Best-known for plays such as "The Lower Depths" and "Summerfolk," his autobiography "My Childhood," and the novel "Life of Klim Samgin," Russian writer Maxim Gorky was idealized under Stalin and subsequently shunned in the west. But plays like "Children of the Sun," which Gorky wrote while in prison during the failed Russian Revolution of 1905, have been returning to European stages in recent years, while his literary works are also being republished.
But the controversial Soviet wordsmith who grew up in an impoverished family and taught himself how to write, still divides opinions so many years after his birth in Nizhny Novgorod on March 28, 1868.
"Gorky is full of contradictions and clichés," says Armin Knigge, emeritus professor in Slavic philology at the University of Kiel and author of "Maxim Gorky: The Literary Works," which also describes a reputation damaged by involvement in the totalitarian spirit of Stalinism.
"He not a classical writer like Fyodor Dostoevsky, but a representative of world literature," says Knigge, who is not only an expert on Gorky, but also a passionate fan of the five-time nominee for the Nobel Prize in Literature whose novels, stories and theater plays have been translated into more than 100 languages.
Knigge considers Gorky's work a "portrait gallery of Russian people," and sees the author as a humanist, a wise and rigorous observer on a level comparable to German writer Thomas Mann.
Poet of the Russian Revolution?
Gorky's 150th birthday and the latest presidential elections in Russia almost coincide. But that fact is not coincidental in Knigge's view: "The predictable result of 77 percent of the votes in favor of Putin, as well as the celebration of the event in the style of a folk festival, have triggered old questions," Knigge blogged.
Read more: Opinion: Vladimir Putin's great deceit
"Why do Russians continue to think and feel in such a monarchical and patriarchal fashion, even an entire century after the tsar was overthrown? Why have 'freedom' and 'democracy' become almost swear words in present-day Russia?"
This contradictions are played out through Gorky's own legacy. Can the man who penned the subversive poem "The Song of the Stormy Petrel," inspired after a student demonstration in Saint Petersburg was brutally put down, and yet who was canonized under the most brutal Soviet dictatorship headed by Joseph Stalin, really be regarded as the poet of the revolution?
Maxim Gorky never found it hard to find powerfully political contexts for his work. His novel "The Mother" (1907) became a Soviet literature classic because its protagonist, a factory worker, was seen as a true proletarian. Gorky was equally outspoken about his friendship with Lenin, the hero of the Russian Revolution, whom he said he loved more than anyone else.
In the former Soviet Union, the state tended to recognize writers if they could be used for political purposes. After the Communist Academy decided in 1927 to recognize Gorky as a "proletarian author," he became a willing accomplice in the dictatorship. In 1932, Gorky returned from living in Italy for most of the last decade and was welcomed as a hero. He received the Order of Lenin, the highest award of the Soviet Union, and became a member of the central committee of the communist party — even his birthplace was renamed Gorky in 1932.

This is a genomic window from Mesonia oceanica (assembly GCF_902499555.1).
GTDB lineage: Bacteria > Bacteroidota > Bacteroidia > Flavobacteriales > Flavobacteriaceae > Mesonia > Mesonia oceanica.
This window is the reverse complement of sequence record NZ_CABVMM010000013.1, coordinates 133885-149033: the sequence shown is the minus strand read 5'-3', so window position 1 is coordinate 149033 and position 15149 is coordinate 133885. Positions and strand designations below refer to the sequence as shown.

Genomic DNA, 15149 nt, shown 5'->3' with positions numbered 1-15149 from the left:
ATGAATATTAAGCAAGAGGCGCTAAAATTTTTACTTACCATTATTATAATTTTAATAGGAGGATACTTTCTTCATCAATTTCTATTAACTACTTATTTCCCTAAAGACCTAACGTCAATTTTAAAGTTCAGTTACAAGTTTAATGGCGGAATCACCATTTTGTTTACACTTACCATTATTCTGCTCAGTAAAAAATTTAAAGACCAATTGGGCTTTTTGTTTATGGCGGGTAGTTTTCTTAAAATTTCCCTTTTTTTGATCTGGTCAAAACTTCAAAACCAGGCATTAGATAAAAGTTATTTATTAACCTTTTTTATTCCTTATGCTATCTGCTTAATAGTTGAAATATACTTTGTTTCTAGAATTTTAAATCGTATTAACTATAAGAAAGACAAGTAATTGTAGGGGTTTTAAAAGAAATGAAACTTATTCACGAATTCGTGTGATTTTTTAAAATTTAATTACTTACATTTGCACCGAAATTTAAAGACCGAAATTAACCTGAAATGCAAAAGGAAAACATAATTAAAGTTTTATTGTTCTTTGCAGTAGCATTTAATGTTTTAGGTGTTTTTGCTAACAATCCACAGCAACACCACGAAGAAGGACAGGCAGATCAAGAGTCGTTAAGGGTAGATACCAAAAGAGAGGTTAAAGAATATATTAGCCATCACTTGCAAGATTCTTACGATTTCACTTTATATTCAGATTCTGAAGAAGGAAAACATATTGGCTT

A compromised legacy
While Gorky's work fitted well into the canon of socialist realism that was promoted by Stalin's regime, Knigge is convinced that "his treatment as a state poet greatly damaged his reputation."
"The Soviet state reduced him to a soldier of the communist party," says Knigge. But while Knigge is adamant that Gorky "was never a Stalinist," the persecuted Russian writer Alexander Solzhenitsy later denounced Gorky as "an apologist for executioners."
It's true that Gorky's relationship with those who came into power after the revolution was full of contradictions. In an essay that he published in 1917-1918 in the Bolshevik daily, Novaya Zhizn, Gorky distanced himself from atrocities committed during the October Revolution and even criticized Lenin before later embracing Bolshevik ideology.
Indeed, Gorky lived abroad for the most of the 1920s, including in Sorrento in Italy. It was a time when Stalin was banning the works of great Soviet poets like Sergei Yesenin, who, having became critical of the Russian leadership, died after an apparent suicide in 1925.
But while Gorky returned to Stalinist Russia in the 1930s and was promptly canonized, his death in 1936 gave rise to all kinds of rumors and speculations. Was he assassinated by the NKVD secret police on Stalin's order at the start of the infamous Great Purge — even if Stalin helped carry his coffin during Gorky's state funeral?
Either way, Gorky wasn't alive to witness the terror that unfolded under Stalin, with an estimated 1.5 million people having been killed during the 1936-38 purges alone.
On the occasion of Gorky's 150th birthday, a Berlin publishing house has released a new collection of the writer's early short stories that describe the life of simple people in pre-revolutionary tsarist Russia, including those who suffered from a devastating famine in 1891-92.
They are highly authentic stories that are based on personal experiences, and not political ideas.